Objective: Cannabis use, particularly at an early age, has been linked to suicidal thoughts and behavior, but minimal work has examined the association between cannabis use and lifetime nonsuicidal self-injury (NSSI). The current study aims to characterize the overlap between lifetime and early cannabis use and NSSI and to examine genetic and environmental mechanisms of this association. Method: Adult male and female twins from the Australian Twin Registry (N = 9,583) were used to examine the odds of NSSI associated with lifetime cannabis use and early cannabis use (i.e., <17 years of age). These associations were also examined within monozygotic (MZ) twins discordant for cannabis use and MZ twins discordant for early cannabis use. Analyses were replicated in an independent sample of female twins (n = 3,787) accounting for the age at onset of cannabis use and NSSI. Results: Lifetime cannabis use (odds ratio [OR] = 2.84, 95% CI [2.23, 3.61]) and early cannabis use were associated with increased odds of NSSI (OR = 2.15, 95% CI [1.75, 2.65]), and this association remained when accounting for covariates. The association was only significant, however, in MZ twin pairs discordant for early cannabis use (OR = 3.20, 95% CI [1.17, 8.73]). Replication analyses accounting for the temporal ordering of cannabis use and NSSI yielded similar findings of nominal significance. Conclusions: Results suggest that NSSI is associated with cannabis involvement via differing mechanisms. For lifetime cannabis use, the lack of association in discordant pairs suggests the role of shared genes and family environment. However, in addition to such shared familial influences, person-specific and putatively causal factors contribute to the relationship between early cannabis use and NSSI. Therefore, delaying the onset of cannabis use may reduce exposure to influences that exacerbate vulnerabilities to NSSI.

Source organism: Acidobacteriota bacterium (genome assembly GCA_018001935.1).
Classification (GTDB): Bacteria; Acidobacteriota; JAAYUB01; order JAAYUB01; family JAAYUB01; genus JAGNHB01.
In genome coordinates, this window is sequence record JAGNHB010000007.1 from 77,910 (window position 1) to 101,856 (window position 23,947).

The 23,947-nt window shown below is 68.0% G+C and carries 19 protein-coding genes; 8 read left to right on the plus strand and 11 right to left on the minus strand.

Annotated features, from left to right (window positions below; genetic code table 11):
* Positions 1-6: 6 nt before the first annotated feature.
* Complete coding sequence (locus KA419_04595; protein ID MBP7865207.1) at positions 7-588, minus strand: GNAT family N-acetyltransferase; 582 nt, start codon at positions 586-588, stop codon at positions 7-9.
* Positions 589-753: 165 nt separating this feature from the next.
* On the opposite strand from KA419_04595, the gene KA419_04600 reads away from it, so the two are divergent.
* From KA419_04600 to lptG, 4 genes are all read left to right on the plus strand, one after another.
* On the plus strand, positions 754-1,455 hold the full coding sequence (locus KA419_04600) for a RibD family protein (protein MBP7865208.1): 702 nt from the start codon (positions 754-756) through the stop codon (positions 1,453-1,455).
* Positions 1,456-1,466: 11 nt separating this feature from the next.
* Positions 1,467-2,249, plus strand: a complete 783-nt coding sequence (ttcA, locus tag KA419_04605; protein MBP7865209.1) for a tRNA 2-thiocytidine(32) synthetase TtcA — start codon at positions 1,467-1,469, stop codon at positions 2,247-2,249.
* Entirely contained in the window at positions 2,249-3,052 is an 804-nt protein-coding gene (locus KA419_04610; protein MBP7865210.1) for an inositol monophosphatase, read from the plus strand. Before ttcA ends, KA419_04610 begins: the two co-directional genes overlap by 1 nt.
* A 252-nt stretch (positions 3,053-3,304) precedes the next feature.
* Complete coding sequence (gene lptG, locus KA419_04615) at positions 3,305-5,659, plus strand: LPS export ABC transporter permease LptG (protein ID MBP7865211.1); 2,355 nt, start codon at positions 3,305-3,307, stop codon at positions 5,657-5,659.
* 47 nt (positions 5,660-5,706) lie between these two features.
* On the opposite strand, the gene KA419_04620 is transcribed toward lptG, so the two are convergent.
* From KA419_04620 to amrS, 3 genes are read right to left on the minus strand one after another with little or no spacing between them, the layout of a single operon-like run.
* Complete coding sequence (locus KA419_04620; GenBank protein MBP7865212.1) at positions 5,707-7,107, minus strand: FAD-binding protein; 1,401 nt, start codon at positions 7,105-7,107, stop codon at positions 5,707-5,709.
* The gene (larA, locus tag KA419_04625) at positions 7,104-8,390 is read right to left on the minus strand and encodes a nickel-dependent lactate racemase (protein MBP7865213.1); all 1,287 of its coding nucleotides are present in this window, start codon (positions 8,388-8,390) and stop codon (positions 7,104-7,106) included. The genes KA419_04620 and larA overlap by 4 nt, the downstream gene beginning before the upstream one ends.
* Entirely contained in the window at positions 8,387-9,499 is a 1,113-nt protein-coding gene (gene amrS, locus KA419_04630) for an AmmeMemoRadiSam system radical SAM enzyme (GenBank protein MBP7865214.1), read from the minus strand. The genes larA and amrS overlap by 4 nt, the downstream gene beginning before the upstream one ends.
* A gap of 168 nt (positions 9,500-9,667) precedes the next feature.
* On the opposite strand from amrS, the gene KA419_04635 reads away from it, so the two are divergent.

Journal of Studies on Alcohol and Drugs / Vol. 77, No. 6, pp.873-880